In honor of yet another rainy day in this Seattle "summer," here's a review of two great new albums from the rainy ol' Emerald Isle of Ireland. One post from Devon @ Hearth Music and a guest post from our good friend Dr. Squeeze. Unfortunately, these albums are a bit hard to find in the US. It's a common problem with Irish trad these days, probably brought on by the dearth of media outlets writing about Irish music and the death of American record stores. Best advice to get new Irish trad releases in the US? Start your own blog. It's not that hard; look at us! If we can do it, you can too!
Kevin Crawford: Carrying the Tune
2012. BallyO Records.
This album has exactly what you'd expect from Kevin Crawford: rare and carefully sourced tunes, impeccable playing on the Irish wooden flute and tin whistles, tasteful accompaniment, and a modern edge to an old sound. Crawford's best known as the Irish fluter in all-star ensemble Lunasa, and though a few tracks here have the kind of angular modern arrangements that made Lunasa one of the best and most in-demand Irish trad bands on the planet, most tracks are subtle, tasteful performances of purely traditional music. Carrying the Tune is an all-flute/whistle album, which can get a bit tiring, but Crawford's one of the few who can pull off an album like this and make every track sound refreshing and different. It helps too that he's got John Doyle on guitar. Doyle's got quite the Midas touch in Irish trad today; everything he touches comes out golden. Together Crawford and Doyle are a formidable duo, and if you're a big fat Irish trad nerd like me, I know you're waiting very impatiently for the album from the new super-group The Teetotallers, which features Crawford and Doyle together with Irish fiddle genius Martin Hayes. But until that drops (and until you start your own blog to get a promo copy), we'll have to content ourselves with this album. Actually, rumor has it that this album was intended to be a Teetotallers album, but schedule conflicts kept Hayes from joining Doyle and Crawford. Anyways, we'll take what we can get, and this is certainly more than we expected! The liner notes here track the source of each tune, and the tunes range the gamut of Irish tune families (including two nice waltzes!), so there's a ton of great material here for the budding Irish musician. And throughout there's such a genuine love for the music that it's hard not to fall in love too. In short, this is the kind of masterful album one would expect from Kevin Crawford. --Devon Leger
Kevin Crawford: Queen of May/Tom Dowd's Favourite/Naughton's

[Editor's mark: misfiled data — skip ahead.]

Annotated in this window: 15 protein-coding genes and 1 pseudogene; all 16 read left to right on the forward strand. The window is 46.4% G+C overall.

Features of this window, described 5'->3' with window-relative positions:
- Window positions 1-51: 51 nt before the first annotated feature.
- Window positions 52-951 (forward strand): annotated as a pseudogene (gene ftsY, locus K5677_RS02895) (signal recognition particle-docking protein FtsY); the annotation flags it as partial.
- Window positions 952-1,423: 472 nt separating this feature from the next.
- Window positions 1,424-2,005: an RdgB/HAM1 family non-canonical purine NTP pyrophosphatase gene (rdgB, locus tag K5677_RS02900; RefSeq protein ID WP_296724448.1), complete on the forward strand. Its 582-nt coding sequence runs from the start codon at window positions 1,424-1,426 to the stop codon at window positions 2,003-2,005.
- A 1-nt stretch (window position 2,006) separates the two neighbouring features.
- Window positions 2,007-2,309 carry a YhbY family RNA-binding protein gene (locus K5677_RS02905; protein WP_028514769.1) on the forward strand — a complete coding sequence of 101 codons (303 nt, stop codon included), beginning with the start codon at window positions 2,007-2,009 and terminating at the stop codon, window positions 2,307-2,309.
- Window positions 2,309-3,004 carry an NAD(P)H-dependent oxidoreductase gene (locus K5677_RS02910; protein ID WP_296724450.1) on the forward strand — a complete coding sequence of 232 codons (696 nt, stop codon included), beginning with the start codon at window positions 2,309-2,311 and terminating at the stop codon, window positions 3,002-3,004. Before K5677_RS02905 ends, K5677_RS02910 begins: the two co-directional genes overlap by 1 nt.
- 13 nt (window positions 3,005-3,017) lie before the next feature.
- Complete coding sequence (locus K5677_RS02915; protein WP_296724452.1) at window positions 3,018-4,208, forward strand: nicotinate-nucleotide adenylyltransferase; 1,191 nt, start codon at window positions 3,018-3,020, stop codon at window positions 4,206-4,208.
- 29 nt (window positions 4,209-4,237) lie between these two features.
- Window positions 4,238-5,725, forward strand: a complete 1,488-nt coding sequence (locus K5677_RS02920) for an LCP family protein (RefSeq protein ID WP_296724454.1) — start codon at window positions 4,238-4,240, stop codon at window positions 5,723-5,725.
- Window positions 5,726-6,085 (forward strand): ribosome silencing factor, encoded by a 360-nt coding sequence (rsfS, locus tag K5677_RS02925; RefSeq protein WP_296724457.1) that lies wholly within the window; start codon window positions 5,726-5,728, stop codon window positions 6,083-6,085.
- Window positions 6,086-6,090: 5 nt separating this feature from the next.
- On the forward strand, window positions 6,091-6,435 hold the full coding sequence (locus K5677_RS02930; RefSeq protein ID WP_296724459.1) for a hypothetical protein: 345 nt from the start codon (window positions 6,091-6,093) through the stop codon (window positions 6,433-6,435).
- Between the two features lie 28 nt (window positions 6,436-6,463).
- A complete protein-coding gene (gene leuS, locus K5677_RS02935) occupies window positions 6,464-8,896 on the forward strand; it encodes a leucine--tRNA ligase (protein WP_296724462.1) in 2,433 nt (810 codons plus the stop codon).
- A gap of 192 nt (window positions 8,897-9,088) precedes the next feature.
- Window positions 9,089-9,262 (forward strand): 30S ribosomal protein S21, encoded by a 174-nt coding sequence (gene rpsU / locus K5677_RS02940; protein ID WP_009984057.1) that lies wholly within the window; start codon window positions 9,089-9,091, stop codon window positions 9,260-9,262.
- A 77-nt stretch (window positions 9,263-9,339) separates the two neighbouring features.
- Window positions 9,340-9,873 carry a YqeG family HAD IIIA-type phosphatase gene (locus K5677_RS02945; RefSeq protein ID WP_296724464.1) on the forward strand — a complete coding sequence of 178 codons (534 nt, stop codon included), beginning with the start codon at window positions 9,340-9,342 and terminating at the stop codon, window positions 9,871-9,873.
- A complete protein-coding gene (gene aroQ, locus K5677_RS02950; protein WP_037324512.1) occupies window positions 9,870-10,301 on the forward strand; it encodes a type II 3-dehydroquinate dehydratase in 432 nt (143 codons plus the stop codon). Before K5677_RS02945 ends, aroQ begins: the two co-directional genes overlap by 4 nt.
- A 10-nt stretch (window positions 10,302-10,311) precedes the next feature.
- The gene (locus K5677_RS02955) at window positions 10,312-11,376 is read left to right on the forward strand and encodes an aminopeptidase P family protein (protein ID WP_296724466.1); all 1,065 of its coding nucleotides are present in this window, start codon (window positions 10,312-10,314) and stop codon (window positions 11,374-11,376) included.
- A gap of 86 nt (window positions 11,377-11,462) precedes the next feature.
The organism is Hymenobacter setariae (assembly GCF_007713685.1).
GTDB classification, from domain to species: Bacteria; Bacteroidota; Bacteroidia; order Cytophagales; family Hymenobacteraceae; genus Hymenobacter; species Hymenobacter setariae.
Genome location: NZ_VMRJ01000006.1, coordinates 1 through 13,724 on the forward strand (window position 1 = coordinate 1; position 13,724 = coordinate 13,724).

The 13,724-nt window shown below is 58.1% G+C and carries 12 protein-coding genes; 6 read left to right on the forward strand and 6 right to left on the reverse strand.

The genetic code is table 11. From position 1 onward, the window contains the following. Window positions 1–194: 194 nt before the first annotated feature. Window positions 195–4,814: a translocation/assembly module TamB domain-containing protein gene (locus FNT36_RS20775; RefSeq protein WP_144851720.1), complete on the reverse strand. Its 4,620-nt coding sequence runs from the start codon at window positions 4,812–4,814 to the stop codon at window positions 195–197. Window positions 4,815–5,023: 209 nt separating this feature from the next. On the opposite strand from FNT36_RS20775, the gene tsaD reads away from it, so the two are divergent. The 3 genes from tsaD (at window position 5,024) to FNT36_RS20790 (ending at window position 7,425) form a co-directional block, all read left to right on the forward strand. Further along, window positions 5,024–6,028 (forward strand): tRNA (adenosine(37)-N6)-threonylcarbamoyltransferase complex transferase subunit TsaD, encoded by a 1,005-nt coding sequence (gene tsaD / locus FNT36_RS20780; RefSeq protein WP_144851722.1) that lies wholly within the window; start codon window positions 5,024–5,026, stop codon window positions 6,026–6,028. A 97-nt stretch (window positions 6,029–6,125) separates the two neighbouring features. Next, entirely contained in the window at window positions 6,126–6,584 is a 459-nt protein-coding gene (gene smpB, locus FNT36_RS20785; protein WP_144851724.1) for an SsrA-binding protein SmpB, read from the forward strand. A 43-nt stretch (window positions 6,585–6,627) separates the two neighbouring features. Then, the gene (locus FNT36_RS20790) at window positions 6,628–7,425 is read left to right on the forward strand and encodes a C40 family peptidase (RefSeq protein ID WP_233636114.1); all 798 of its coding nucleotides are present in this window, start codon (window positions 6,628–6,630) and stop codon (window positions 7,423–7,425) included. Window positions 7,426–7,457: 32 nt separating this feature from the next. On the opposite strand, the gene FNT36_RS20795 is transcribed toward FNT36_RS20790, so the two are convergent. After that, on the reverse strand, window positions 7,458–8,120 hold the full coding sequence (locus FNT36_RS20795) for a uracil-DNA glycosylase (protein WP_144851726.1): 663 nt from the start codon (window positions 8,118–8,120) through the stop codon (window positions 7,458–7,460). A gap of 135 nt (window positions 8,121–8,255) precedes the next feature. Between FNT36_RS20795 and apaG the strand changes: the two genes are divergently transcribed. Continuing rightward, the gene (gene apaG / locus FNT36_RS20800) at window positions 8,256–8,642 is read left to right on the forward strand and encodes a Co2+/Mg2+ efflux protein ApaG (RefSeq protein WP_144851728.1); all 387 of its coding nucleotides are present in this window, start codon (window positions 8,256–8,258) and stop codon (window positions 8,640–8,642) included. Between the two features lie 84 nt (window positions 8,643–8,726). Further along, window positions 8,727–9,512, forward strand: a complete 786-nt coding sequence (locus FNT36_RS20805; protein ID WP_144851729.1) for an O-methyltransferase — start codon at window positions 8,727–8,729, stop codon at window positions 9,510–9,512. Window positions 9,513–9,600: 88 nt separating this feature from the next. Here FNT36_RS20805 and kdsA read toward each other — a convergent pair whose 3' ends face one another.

You can buy the album via PayPal (in Euros) at Kevin Crawford's Website
Séamus Begly & Oisín Mac Diarmada: Le Chéile (Together)
2012. Musical Ireland.
I just got my hands on the recent CD that features the fiddle/accordion team of Séamus Begley and Oisín Mac Diarmada. I recently wrote a review of another recording with Oisín Mac Diarmanda playing with the Innisfree Ceili Band. This time he teams up with the great Kerry accordion player Séamus Begley and they take us on a wild ride of breakneck reels, jigs, hornpipes, and polkas. As an added bonus, Séamus delights us with a few wonderful songs in his masterful Séan-nos style (un-ornamented songs in Gaelic).
It's just the two of them playing on the recording, except for an occasional singing duet with Séamus and his daughter Méabh Ní Bheaglaoich. Séamus comes from an illustrious musical family with a brother who also plays accordion (Brendan Begley). This recording is the result of two years touring with Oisín's troupe of "Irish Christmas in America." The influences, references and tune names on the CD read like a who's who of great Irish musicians: Denis Murphy, Julia Clifford, Ed Reavey, Andy McGann, Michael Coleman for the fiddlers and Finbarr Dwyer, Joe Burke, Johnny O’Leary, and Denis Doody for the box players.
The recording starts of with a set of rollicking slides: "The Scartaglen and Trasna Na dTonnta. This is followed by two reels: Richard Dwyer's and The Hunter's House and then a great song by Séamus: "An tSeanbhean Bhocht" with delightful backup vocals by his daughter. The rest of the CD keeps up the pace and quality with more songs, reels, jigs, hornpipes and polkas. Throughout the recording, we feel the excitement and joy these two great musicians have playing together. It feels at times like two great thoroughbreds on a race to the finish, running neck an neck all the way.
I highly recommend this CD. --Dr. Squeeze
[Editor's Note: We've just heard that Séamus Begley has officially joined Oisin's awesome Irish trad band, Téada. Congrats all around, we love seeing two generations come together for good tunes and great parties!]
Séamus Begley & Oisín Mac Diarmada: An tSeanbhean Bhocht
Séamus Begley & Oisín Mac Diarmada: The Boys Of Tandragee/The Eavesdropper/Finbarr Dwyer’s